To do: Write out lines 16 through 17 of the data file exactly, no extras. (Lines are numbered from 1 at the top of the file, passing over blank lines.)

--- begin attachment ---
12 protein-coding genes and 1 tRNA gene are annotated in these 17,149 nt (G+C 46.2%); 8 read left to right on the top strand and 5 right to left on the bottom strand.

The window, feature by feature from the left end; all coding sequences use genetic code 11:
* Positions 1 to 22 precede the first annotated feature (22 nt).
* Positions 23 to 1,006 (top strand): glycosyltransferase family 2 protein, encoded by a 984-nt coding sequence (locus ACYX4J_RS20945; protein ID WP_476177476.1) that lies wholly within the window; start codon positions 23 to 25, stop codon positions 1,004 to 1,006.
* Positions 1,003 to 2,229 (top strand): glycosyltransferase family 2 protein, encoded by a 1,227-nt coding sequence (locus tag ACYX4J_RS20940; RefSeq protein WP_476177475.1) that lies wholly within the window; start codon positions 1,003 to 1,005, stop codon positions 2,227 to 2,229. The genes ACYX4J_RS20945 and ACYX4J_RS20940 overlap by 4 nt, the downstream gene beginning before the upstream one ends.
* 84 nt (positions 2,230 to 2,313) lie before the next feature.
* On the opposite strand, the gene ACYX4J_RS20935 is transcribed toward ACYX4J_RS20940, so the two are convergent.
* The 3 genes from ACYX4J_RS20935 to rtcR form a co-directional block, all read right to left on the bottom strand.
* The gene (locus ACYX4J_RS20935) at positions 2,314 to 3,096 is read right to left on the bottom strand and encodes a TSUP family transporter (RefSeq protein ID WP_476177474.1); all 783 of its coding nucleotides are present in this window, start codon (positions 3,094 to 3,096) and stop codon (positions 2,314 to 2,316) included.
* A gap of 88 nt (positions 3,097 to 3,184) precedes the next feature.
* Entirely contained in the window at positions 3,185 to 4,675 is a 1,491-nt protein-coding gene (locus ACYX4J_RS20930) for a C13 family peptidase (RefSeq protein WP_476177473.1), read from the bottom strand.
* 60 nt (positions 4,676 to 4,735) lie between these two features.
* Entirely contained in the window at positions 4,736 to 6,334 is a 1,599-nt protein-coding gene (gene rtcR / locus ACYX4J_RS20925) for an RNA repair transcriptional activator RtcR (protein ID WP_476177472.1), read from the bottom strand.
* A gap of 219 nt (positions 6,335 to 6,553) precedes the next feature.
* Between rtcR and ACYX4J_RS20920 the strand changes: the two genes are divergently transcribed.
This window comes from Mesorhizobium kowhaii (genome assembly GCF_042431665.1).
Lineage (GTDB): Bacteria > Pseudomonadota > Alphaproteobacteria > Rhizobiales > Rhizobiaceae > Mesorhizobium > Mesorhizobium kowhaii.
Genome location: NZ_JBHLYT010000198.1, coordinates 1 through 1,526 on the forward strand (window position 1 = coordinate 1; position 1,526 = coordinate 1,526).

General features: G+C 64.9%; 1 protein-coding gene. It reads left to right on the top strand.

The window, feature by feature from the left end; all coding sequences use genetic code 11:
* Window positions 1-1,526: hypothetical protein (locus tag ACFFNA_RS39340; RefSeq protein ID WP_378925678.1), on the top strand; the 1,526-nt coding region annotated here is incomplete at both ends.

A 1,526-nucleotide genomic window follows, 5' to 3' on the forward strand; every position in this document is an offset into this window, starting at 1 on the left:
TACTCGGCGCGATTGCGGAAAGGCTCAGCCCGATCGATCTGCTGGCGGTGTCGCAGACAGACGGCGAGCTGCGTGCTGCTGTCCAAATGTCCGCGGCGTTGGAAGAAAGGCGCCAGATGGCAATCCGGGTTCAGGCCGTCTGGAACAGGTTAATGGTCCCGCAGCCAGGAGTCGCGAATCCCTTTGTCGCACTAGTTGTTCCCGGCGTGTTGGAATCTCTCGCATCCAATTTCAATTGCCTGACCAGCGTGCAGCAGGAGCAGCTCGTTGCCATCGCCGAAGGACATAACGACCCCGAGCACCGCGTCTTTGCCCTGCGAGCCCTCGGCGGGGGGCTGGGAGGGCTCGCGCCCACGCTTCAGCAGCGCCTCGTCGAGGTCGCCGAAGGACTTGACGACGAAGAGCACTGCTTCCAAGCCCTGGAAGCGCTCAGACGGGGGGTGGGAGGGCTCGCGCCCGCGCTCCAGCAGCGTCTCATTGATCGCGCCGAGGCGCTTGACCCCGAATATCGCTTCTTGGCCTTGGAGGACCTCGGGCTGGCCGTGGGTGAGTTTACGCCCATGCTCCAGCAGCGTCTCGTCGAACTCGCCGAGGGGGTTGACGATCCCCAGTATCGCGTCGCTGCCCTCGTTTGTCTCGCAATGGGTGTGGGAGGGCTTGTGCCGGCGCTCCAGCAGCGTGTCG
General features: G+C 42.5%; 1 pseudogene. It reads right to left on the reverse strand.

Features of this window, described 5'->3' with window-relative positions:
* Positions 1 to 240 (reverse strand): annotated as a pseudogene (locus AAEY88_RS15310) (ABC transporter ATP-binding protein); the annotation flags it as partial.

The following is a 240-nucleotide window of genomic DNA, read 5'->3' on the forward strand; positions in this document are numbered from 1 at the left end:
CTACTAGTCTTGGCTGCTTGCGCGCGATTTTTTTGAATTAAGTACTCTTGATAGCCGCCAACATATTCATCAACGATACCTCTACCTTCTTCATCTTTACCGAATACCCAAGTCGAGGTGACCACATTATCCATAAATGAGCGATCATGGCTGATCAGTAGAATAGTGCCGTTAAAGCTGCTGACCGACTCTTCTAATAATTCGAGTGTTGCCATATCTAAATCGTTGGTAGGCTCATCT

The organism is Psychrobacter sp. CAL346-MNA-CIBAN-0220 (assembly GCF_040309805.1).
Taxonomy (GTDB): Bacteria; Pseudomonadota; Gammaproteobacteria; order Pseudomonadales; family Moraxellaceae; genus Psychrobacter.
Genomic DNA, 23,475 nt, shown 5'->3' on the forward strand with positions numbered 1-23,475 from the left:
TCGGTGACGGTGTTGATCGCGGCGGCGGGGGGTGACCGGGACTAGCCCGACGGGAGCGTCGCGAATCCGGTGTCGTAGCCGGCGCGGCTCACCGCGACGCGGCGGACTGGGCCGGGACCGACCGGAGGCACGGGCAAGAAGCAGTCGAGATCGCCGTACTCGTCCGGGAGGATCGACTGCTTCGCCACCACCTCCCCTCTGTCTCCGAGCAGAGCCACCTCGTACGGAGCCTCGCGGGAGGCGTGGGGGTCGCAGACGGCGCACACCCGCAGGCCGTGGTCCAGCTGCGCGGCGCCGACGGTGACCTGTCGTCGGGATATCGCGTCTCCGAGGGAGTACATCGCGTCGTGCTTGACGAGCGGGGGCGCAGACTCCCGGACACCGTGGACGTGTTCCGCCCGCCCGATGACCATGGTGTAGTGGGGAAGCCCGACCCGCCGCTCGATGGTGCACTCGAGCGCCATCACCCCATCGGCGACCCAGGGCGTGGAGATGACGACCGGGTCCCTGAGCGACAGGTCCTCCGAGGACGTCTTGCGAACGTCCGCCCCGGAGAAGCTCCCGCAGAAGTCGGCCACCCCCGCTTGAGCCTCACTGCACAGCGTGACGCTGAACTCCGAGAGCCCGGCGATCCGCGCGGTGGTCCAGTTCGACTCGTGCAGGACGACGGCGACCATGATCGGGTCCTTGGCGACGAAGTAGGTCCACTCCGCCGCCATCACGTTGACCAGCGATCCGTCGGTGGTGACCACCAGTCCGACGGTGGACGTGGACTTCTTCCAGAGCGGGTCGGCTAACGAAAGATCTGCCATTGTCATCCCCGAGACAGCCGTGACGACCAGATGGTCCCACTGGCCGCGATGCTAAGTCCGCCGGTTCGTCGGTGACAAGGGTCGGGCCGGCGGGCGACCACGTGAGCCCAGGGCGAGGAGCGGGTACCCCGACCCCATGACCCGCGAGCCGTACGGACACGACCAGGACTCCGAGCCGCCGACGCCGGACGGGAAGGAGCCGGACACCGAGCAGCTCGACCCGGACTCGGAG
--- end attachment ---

This window comes from Mesorhizobium kowhaii (genome assembly GCF_042431665.1).
Lineage (GTDB): Bacteria > Pseudomonadota > Alphaproteobacteria > Rhizobiales > Rhizobiaceae > Mesorhizobium > Mesorhizobium kowhaii.